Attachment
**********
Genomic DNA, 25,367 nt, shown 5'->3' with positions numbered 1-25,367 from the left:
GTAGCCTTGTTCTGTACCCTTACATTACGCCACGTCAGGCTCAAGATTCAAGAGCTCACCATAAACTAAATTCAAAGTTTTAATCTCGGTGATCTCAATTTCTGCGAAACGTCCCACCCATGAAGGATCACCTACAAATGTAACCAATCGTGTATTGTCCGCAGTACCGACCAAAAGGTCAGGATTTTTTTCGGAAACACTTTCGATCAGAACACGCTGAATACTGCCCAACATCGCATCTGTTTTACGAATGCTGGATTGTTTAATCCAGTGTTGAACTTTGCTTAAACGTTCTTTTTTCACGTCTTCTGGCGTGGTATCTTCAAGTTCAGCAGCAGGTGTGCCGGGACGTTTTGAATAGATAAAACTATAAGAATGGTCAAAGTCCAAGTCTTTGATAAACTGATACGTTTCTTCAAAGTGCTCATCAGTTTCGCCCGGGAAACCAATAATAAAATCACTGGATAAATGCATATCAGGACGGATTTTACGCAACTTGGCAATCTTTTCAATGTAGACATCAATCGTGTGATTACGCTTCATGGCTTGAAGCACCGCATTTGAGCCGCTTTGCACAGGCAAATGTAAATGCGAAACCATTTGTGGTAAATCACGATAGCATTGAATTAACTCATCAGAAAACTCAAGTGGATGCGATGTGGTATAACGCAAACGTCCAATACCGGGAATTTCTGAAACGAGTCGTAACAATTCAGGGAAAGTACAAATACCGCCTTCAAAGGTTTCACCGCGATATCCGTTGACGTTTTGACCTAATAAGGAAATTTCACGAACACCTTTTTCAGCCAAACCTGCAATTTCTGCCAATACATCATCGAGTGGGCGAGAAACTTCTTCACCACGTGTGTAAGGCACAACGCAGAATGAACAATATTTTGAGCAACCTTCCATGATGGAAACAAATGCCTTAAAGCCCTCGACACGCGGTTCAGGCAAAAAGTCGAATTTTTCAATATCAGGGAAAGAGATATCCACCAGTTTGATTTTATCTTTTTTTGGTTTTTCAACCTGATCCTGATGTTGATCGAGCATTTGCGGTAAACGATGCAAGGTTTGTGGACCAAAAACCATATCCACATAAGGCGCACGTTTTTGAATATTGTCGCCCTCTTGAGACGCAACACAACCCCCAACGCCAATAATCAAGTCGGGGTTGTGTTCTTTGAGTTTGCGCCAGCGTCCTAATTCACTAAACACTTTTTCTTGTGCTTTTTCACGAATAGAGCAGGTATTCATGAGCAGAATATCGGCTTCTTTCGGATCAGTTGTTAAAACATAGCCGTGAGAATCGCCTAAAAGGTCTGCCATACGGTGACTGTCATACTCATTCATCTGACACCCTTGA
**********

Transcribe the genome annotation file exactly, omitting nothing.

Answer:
Genomic DNA, 25,367 nt, shown 5'->3' with positions numbered 1-25,367 from the left:
GTAGCCTTGTTCTGTACCCTTACATTACGCCACGTCAGGCTCAAGATTCAAGAGCTCACCATAAACTAAATTCAAAGTTTTAATCTCGGTGATCTCAATTTCTGCGAAACGTCCCACCCATGAAGGATCACCTACAAATGTAACCAATCGTGTATTGTCCGCAGTACCGACCAAAAGGTCAGGATTTTTTTCGGAAACACTTTCGATCAGAACACGCTGAATACTGCCCAACATCGCATCTGTTTTACGAATGCTGGATTGTTTAATCCAGTGTTGAACTTTGCTTAAACGTTCTTTTTTCACGTCTTCTGGCGTGGTATCTTCAAGTTCAGCAGCAGGTGTGCCGGGACGTTTTGAATAGATAAAACTATAAGAATGGTCAAAGTCCAAGTCTTTGATAAACTGATACGTTTCTTCAAAGTGCTCATCAGTTTCGCCCGGGAAACCAATAATAAAATCACTGGATAAATGCATATCAGGACGGATTTTACGCAACTTGGCAATCTTTTCAATGTAGACATCAATCGTGTGATTACGCTTCATGGCTTGAAGCACCGCATTTGAGCCGCTTTGCACAGGCAAATGTAAATGCGAAACCATTTGTGGTAAATCACGATAGCATTGAATTAACTCATCAGAAAACTCAAGTGGATGCGATGTGGTATAACGCAAACGTCCAATACCGGGAATTTCTGAAACGAGTCGTAACAATTCAGGGAAAGTACAAATACCGCCTTCAAAGGTTTCACCGCGATATCCGTTGACGTTTTGACCTAATAAGGAAATTTCACGAACACCTTTTTCAGCCAAACCTGCAATTTCTGCCAATACATCATCGAGTGGGCGAGAAACTTCTTCACCACGTGTGTAAGGCACAACGCAGAATGAACAATATTTTGAGCAACCTTCCATGATGGAAACAAATGCCTTAAAGCCCTCGACACGCGGTTCAGGCAAAAAGTCGAATTTTTCAATATCAGGGAAAGAGATATCCACCAGTTTGATTTTATCTTTTTTTGGTTTTTCAACCTGATCCTGATGTTGATCGAGCATTTGCGGTAAACGATGCAAGGTTTGTGGACCAAAAACCATATCCACATAAGGCGCACGTTTTTGAATATTGTCGCCCTCTTGAGACGCAACACAACCCCCAACGCCAATAATCAAGTCGGGGTTGTGTTCTTTGAGTTTGCGCCAGCGTCCTAATTCACTAAACACTTTTTCTTGTGCTTTTTCACGAATAGAGCAGGTATTCATGAGCAGAATATCGGCTTCTTTCGGATCAGTTGTTAAAACATAGCCGTGAGAATCGCCTAAAAGGTCTGCCATACGGTGACTGTCATACTCATTCATCTGACACCCTTGA